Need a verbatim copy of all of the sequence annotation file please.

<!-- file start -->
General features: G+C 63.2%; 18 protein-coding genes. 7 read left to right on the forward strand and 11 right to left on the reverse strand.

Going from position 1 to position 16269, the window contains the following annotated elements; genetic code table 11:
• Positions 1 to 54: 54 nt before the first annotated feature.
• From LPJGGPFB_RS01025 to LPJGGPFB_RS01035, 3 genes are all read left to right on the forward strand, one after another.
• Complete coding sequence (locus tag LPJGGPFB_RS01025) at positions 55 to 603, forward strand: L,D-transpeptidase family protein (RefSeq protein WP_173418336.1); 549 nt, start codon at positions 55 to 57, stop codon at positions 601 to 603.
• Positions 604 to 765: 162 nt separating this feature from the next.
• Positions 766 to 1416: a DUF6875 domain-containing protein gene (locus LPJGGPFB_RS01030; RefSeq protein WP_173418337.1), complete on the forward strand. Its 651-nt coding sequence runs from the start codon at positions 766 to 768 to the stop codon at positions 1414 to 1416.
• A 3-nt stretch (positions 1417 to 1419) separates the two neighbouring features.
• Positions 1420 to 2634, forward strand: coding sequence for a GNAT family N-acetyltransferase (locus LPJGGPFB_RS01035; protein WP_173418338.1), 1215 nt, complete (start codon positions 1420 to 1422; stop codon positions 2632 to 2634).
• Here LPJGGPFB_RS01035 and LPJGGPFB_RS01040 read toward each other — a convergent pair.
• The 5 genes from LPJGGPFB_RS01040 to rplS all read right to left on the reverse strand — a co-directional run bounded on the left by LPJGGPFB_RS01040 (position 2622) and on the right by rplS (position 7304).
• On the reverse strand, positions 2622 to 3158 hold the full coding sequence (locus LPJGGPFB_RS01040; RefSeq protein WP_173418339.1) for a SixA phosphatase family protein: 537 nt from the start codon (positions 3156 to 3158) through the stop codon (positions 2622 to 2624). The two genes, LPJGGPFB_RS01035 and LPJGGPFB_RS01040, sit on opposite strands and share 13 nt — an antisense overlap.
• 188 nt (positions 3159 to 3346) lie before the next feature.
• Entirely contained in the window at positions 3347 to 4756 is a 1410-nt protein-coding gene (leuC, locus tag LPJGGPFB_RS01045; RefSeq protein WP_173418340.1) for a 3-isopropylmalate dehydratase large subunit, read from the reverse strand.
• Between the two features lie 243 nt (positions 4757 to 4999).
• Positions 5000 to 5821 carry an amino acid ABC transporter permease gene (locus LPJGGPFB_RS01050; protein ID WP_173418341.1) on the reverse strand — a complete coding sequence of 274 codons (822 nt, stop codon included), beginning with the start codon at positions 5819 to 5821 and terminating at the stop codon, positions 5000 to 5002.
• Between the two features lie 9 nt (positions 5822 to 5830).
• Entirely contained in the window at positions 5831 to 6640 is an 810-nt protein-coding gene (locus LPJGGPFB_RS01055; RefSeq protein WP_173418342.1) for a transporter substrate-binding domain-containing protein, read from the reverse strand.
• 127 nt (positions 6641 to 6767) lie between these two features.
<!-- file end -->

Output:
General features: G+C 63.2%; 18 protein-coding genes. 7 read left to right on the forward strand and 11 right to left on the reverse strand.

Going from position 1 to position 16269, the window contains the following annotated elements; genetic code table 11:
• Positions 1 to 54: 54 nt before the first annotated feature.
• From LPJGGPFB_RS01025 to LPJGGPFB_RS01035, 3 genes are all read left to right on the forward strand, one after another.
• Complete coding sequence (locus tag LPJGGPFB_RS01025) at positions 55 to 603, forward strand: L,D-transpeptidase family protein (RefSeq protein WP_173418336.1); 549 nt, start codon at positions 55 to 57, stop codon at positions 601 to 603.
• Positions 604 to 765: 162 nt separating this feature from the next.
• Positions 766 to 1416: a DUF6875 domain-containing protein gene (locus LPJGGPFB_RS01030; RefSeq protein WP_173418337.1), complete on the forward strand. Its 651-nt coding sequence runs from the start codon at positions 766 to 768 to the stop codon at positions 1414 to 1416.
• A 3-nt stretch (positions 1417 to 1419) separates the two neighbouring features.
• Positions 1420 to 2634, forward strand: coding sequence for a GNAT family N-acetyltransferase (locus LPJGGPFB_RS01035; protein WP_173418338.1), 1215 nt, complete (start codon positions 1420 to 1422; stop codon positions 2632 to 2634).
• Here LPJGGPFB_RS01035 and LPJGGPFB_RS01040 read toward each other — a convergent pair.
• The 5 genes from LPJGGPFB_RS01040 to rplS all read right to left on the reverse strand — a co-directional run bounded on the left by LPJGGPFB_RS01040 (position 2622) and on the right by rplS (position 7304).
• On the reverse strand, positions 2622 to 3158 hold the full coding sequence (locus LPJGGPFB_RS01040; RefSeq protein WP_173418339.1) for a SixA phosphatase family protein: 537 nt from the start codon (positions 3156 to 3158) through the stop codon (positions 2622 to 2624). The two genes, LPJGGPFB_RS01035 and LPJGGPFB_RS01040, sit on opposite strands and share 13 nt — an antisense overlap.
• 188 nt (positions 3159 to 3346) lie before the next feature.
• Entirely contained in the window at positions 3347 to 4756 is a 1410-nt protein-coding gene (leuC, locus tag LPJGGPFB_RS01045; RefSeq protein WP_173418340.1) for a 3-isopropylmalate dehydratase large subunit, read from the reverse strand.
• Between the two features lie 243 nt (positions 4757 to 4999).
• Positions 5000 to 5821 carry an amino acid ABC transporter permease gene (locus LPJGGPFB_RS01050; protein ID WP_173418341.1) on the reverse strand — a complete coding sequence of 274 codons (822 nt, stop codon included), beginning with the start codon at positions 5819 to 5821 and terminating at the stop codon, positions 5000 to 5002.
• Between the two features lie 9 nt (positions 5822 to 5830).
• Entirely contained in the window at positions 5831 to 6640 is an 810-nt protein-coding gene (locus LPJGGPFB_RS01055; RefSeq protein WP_173418342.1) for a transporter substrate-binding domain-containing protein, read from the reverse strand.
• 127 nt (positions 6641 to 6767) lie between these two features.